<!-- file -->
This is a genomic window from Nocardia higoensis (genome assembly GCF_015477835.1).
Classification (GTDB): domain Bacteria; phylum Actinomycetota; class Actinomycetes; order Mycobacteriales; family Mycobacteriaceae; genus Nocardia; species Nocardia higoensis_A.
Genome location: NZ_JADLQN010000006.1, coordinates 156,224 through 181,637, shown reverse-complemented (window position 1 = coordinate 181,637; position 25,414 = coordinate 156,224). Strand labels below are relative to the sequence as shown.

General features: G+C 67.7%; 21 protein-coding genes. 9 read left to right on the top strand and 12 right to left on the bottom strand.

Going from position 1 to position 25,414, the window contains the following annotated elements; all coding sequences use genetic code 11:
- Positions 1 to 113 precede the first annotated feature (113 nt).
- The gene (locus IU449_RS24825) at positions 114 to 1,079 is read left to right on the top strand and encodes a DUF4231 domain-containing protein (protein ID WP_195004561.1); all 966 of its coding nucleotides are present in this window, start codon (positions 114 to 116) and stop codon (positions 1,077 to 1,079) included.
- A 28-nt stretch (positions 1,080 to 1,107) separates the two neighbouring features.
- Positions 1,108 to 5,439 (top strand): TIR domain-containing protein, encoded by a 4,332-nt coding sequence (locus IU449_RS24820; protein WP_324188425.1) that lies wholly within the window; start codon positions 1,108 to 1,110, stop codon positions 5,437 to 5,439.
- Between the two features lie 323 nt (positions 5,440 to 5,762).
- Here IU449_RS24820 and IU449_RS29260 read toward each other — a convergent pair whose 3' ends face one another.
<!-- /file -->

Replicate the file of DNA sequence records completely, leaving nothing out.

This is a genomic window from Nocardia higoensis (genome assembly GCF_015477835.1).
Classification (GTDB): domain Bacteria; phylum Actinomycetota; class Actinomycetes; order Mycobacteriales; family Mycobacteriaceae; genus Nocardia; species Nocardia higoensis_A.
Genome location: NZ_JADLQN010000006.1, coordinates 156,224 through 181,637, shown reverse-complemented (window position 1 = coordinate 181,637; position 25,414 = coordinate 156,224). Strand labels below are relative to the sequence as shown.

General features: G+C 67.7%; 21 protein-coding genes. 9 read left to right on the top strand and 12 right to left on the bottom strand.

Going from position 1 to position 25,414, the window contains the following annotated elements; all coding sequences use genetic code 11:
- Positions 1 to 113 precede the first annotated feature (113 nt).
- The gene (locus IU449_RS24825) at positions 114 to 1,079 is read left to right on the top strand and encodes a DUF4231 domain-containing protein (protein ID WP_195004561.1); all 966 of its coding nucleotides are present in this window, start codon (positions 114 to 116) and stop codon (positions 1,077 to 1,079) included.
- A 28-nt stretch (positions 1,080 to 1,107) separates the two neighbouring features.
- Positions 1,108 to 5,439 (top strand): TIR domain-containing protein, encoded by a 4,332-nt coding sequence (locus IU449_RS24820; protein WP_324188425.1) that lies wholly within the window; start codon positions 1,108 to 1,110, stop codon positions 5,437 to 5,439.
- Between the two features lie 323 nt (positions 5,440 to 5,762).
- Here IU449_RS24820 and IU449_RS29260 read toward each other — a convergent pair whose 3' ends face one another.